Rudey's Room

Plant Your Own Garden

I woke up in tears today – my pillow was wet and I wasn’t sure why. Then I flipped the date on my calendar and knew. My maternal grandmother died five years ago today.

I don’t know who first shared this poem with me or when. I do know that I felt a deeper connection to one of my besties when I saw it framed on her nightstand our senior year in college.

The poem “You Learn” reminds me of my beloved grandma.

You Learn

After a while you learn the subtle difference

between holding a hand and chaining a soul,

and you learn that love doesn’t mean leaning

and company doesn’t mean security.

And you begin to learn that kisses aren’t contracts

and presents aren’t promises,

and you begin to accept your defeats

with your head up and your eyes open

with the grace of a woman, not the grief of a child,

and you learn to build all your roads on today

because tomorrow’s ground is too uncertain for plans

and futures have a way of falling down in mid-flight.

After a while you learn that even sunshine burns if you get too much.

So you plant your garden and decorate your own soul,

instead of waiting for someone to bring you flowers.

And you learn that you really can endure.

That you really are strong.

And you really do have worth.

And you learn. And learn.

With every good-bye you learn.

— Jorge Luis Borges

Translated by Veronica A. Shoffstall




This poem has stuck with me, through the years.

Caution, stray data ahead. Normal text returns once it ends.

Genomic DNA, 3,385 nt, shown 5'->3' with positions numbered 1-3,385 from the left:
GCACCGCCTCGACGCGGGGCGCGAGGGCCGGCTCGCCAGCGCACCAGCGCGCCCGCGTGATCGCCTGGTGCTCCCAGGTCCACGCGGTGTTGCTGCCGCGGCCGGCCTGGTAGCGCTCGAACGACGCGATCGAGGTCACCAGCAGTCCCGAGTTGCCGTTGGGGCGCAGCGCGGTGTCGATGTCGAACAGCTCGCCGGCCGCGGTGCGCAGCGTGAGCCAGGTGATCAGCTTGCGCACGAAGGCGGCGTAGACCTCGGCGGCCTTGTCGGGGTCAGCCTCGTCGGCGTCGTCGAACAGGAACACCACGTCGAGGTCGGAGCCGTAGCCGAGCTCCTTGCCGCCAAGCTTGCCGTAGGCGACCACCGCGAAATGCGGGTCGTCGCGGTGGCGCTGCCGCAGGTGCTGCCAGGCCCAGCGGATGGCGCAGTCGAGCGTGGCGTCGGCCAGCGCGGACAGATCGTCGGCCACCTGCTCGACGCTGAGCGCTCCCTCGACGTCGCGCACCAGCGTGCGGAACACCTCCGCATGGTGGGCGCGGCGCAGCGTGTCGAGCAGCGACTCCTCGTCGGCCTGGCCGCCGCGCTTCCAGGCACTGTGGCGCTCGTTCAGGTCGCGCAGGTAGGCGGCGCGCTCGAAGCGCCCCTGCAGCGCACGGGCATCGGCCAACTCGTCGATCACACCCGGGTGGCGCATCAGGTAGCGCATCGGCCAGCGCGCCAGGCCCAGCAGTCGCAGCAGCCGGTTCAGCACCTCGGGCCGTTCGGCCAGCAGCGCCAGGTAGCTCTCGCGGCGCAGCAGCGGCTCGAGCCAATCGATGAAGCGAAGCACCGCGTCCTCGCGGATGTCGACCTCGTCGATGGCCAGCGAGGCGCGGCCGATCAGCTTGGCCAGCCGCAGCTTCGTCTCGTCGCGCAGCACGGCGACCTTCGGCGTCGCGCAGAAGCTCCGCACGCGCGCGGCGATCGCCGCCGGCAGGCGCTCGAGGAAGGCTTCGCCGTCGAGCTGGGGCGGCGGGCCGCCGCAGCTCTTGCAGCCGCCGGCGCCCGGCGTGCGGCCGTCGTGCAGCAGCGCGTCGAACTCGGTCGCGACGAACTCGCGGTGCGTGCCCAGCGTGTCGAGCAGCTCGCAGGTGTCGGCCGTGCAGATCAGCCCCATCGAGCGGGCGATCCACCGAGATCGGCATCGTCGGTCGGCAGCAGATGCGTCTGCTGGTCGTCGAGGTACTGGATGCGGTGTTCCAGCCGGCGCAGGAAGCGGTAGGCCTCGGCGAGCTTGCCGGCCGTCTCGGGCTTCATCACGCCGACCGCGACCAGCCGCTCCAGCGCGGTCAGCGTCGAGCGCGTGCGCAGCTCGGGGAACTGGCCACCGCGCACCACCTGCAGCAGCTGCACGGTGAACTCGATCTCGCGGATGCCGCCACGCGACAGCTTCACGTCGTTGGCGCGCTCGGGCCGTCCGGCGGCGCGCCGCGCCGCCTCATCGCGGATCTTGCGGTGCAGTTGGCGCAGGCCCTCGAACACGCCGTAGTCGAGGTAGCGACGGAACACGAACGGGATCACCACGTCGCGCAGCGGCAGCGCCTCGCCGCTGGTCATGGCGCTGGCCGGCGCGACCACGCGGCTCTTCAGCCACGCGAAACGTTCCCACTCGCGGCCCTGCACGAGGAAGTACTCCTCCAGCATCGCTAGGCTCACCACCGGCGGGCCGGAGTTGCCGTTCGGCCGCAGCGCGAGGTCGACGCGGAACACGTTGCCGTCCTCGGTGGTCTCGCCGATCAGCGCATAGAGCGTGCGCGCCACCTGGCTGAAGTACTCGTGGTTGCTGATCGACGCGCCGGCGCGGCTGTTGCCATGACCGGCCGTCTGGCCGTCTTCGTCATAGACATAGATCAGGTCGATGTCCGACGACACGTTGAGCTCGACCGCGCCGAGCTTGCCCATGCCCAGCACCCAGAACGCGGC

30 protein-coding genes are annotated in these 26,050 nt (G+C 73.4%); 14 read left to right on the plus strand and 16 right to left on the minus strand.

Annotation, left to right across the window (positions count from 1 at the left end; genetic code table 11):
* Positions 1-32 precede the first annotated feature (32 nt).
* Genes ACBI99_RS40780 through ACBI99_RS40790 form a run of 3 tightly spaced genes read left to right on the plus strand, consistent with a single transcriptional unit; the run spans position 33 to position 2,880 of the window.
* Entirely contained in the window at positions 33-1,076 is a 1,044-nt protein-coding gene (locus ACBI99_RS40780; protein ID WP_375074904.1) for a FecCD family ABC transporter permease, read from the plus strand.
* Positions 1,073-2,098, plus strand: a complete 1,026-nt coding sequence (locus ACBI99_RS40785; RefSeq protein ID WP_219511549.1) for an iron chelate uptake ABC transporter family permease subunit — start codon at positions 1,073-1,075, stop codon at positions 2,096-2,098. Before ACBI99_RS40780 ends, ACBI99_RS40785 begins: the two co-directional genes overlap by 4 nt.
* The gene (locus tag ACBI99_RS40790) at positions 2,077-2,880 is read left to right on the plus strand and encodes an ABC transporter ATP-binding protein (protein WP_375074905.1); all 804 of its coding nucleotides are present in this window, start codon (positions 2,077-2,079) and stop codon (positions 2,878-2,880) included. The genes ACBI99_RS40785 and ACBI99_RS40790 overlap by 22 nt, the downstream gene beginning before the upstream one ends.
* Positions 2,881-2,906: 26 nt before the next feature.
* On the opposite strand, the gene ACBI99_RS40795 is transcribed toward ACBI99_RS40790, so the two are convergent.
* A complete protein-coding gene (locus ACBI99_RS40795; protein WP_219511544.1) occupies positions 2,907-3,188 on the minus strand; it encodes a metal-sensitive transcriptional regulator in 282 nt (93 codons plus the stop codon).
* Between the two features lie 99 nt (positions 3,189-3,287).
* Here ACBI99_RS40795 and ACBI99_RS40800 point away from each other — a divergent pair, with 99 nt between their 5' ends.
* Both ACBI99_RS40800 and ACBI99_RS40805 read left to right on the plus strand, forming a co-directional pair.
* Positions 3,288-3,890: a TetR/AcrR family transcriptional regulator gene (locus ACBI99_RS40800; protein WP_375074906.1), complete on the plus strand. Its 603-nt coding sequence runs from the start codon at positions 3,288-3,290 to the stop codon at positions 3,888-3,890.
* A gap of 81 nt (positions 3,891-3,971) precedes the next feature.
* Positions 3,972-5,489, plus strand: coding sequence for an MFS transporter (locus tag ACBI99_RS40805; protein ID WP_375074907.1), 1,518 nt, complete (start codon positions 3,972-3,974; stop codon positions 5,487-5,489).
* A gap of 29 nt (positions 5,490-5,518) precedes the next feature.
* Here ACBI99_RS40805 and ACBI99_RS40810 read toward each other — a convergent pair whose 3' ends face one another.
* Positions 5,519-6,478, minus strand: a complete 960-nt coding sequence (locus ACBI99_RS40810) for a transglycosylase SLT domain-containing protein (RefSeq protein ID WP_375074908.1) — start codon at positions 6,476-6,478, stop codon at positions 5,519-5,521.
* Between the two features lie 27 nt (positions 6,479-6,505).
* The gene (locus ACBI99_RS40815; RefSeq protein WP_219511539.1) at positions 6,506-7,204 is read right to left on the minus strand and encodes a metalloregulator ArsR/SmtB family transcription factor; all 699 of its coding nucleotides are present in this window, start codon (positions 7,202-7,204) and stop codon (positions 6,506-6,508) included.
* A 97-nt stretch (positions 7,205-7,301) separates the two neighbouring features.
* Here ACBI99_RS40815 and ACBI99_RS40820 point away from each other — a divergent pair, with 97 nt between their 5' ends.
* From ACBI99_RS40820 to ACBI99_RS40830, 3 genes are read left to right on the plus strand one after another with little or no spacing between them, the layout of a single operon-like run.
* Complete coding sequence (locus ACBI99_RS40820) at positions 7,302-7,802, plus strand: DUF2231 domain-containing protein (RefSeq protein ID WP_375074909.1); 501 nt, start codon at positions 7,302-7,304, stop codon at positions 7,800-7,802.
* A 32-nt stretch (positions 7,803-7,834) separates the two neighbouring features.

Especially this line: “So you plant your own garden and decorate your own soul, instead of waiting for someone to bring you flowers.”

It’s a call to be in charge of your own happiness.

The person you’re waiting for … may never come your way.

Be that person.

The person you’re waiting for … is you.

No one can hold your hand though life. Sometimes, yes. Many times, maybe.

But not every step of the way.

Not a chance.

If you want something, it’s up to you to go after it.

It’s up to you to plant your own garden and decorate your own soul.

If you love travel, join a group going where you want to go. Or go by yourself.

If you want snap beautiful photographs, make a plan to learn the craft. Commit to daily practice, watch films with artistic cinematography, take a class at a local art studio, talk to artists whose style you admire.

Instead of hinting at a special night out, ask for it or plan it.

And if someone brings you flowers, even better!

Do you have a poem that jumps out at you at certain times? What is a poem that you know by heart?

P.S. My Grandma’s Rules for Happiness.

Ciao for now.



2 Responses to “Plant Your Own Garden”

  1. Brynn

    The plant your own garden is my favorite line in that poem too. Thanks for the reminder and for the heartfelt post. My kids have been asking a lot lately what my grandmothers were like, and it’s been amazing to bring them to life and help my children understand them. XO


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